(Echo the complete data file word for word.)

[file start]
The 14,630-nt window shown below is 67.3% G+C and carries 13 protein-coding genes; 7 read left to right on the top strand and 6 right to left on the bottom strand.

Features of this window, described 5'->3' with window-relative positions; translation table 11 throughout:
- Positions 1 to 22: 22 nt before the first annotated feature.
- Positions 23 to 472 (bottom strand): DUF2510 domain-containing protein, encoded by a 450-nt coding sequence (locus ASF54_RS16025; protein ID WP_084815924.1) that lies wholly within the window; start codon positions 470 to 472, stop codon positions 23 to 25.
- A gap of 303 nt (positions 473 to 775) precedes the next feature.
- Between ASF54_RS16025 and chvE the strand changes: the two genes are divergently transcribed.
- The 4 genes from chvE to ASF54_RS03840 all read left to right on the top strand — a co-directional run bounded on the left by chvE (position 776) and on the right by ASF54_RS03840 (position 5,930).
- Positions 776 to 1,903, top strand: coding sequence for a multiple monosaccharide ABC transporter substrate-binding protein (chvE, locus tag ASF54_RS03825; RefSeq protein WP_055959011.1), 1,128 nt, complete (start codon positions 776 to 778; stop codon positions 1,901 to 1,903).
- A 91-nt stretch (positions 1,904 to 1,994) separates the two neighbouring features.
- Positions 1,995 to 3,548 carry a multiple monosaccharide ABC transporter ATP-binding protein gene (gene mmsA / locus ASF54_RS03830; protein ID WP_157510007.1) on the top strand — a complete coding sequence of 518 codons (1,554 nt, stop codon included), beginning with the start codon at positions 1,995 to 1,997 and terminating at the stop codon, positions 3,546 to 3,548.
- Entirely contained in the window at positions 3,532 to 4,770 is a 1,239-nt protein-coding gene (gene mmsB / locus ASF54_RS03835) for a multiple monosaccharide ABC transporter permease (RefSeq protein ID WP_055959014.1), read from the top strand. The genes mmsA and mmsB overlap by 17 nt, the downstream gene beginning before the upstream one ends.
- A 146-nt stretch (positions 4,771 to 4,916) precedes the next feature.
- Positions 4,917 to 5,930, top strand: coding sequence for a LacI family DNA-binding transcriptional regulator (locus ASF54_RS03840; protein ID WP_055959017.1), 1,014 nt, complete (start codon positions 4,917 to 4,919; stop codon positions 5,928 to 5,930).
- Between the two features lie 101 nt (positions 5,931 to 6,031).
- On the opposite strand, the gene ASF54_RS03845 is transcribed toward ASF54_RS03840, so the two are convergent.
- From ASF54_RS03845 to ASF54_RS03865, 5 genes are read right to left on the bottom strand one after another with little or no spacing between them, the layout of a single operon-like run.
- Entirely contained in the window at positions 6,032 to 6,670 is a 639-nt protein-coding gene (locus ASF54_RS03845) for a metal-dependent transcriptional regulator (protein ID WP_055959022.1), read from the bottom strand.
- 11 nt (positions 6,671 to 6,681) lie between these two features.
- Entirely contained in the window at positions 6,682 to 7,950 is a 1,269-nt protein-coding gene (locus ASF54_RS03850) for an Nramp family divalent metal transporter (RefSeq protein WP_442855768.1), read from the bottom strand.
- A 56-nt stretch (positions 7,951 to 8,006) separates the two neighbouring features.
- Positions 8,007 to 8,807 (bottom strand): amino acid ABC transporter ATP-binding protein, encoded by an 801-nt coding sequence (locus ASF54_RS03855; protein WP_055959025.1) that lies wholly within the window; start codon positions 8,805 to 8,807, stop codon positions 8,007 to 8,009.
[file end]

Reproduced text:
The 14,630-nt window shown below is 67.3% G+C and carries 13 protein-coding genes; 7 read left to right on the top strand and 6 right to left on the bottom strand.

Features of this window, described 5'->3' with window-relative positions; translation table 11 throughout:
- Positions 1 to 22: 22 nt before the first annotated feature.
- Positions 23 to 472 (bottom strand): DUF2510 domain-containing protein, encoded by a 450-nt coding sequence (locus ASF54_RS16025; protein ID WP_084815924.1) that lies wholly within the window; start codon positions 470 to 472, stop codon positions 23 to 25.
- A gap of 303 nt (positions 473 to 775) precedes the next feature.
- Between ASF54_RS16025 and chvE the strand changes: the two genes are divergently transcribed.
- The 4 genes from chvE to ASF54_RS03840 all read left to right on the top strand — a co-directional run bounded on the left by chvE (position 776) and on the right by ASF54_RS03840 (position 5,930).
- Positions 776 to 1,903, top strand: coding sequence for a multiple monosaccharide ABC transporter substrate-binding protein (chvE, locus tag ASF54_RS03825; RefSeq protein WP_055959011.1), 1,128 nt, complete (start codon positions 776 to 778; stop codon positions 1,901 to 1,903).
- A 91-nt stretch (positions 1,904 to 1,994) separates the two neighbouring features.
- Positions 1,995 to 3,548 carry a multiple monosaccharide ABC transporter ATP-binding protein gene (gene mmsA / locus ASF54_RS03830; protein ID WP_157510007.1) on the top strand — a complete coding sequence of 518 codons (1,554 nt, stop codon included), beginning with the start codon at positions 1,995 to 1,997 and terminating at the stop codon, positions 3,546 to 3,548.
- Entirely contained in the window at positions 3,532 to 4,770 is a 1,239-nt protein-coding gene (gene mmsB / locus ASF54_RS03835) for a multiple monosaccharide ABC transporter permease (RefSeq protein ID WP_055959014.1), read from the top strand. The genes mmsA and mmsB overlap by 17 nt, the downstream gene beginning before the upstream one ends.
- A 146-nt stretch (positions 4,771 to 4,916) precedes the next feature.
- Positions 4,917 to 5,930, top strand: coding sequence for a LacI family DNA-binding transcriptional regulator (locus ASF54_RS03840; protein ID WP_055959017.1), 1,014 nt, complete (start codon positions 4,917 to 4,919; stop codon positions 5,928 to 5,930).
- Between the two features lie 101 nt (positions 5,931 to 6,031).
- On the opposite strand, the gene ASF54_RS03845 is transcribed toward ASF54_RS03840, so the two are convergent.
- From ASF54_RS03845 to ASF54_RS03865, 5 genes are read right to left on the bottom strand one after another with little or no spacing between them, the layout of a single operon-like run.
- Entirely contained in the window at positions 6,032 to 6,670 is a 639-nt protein-coding gene (locus ASF54_RS03845) for a metal-dependent transcriptional regulator (protein ID WP_055959022.1), read from the bottom strand.
- 11 nt (positions 6,671 to 6,681) lie between these two features.
- Entirely contained in the window at positions 6,682 to 7,950 is a 1,269-nt protein-coding gene (locus ASF54_RS03850) for an Nramp family divalent metal transporter (RefSeq protein WP_442855768.1), read from the bottom strand.
- A 56-nt stretch (positions 7,951 to 8,006) separates the two neighbouring features.
- Positions 8,007 to 8,807 (bottom strand): amino acid ABC transporter ATP-binding protein, encoded by an 801-nt coding sequence (locus ASF54_RS03855; protein WP_055959025.1) that lies wholly within the window; start codon positions 8,805 to 8,807, stop codon positions 8,007 to 8,009.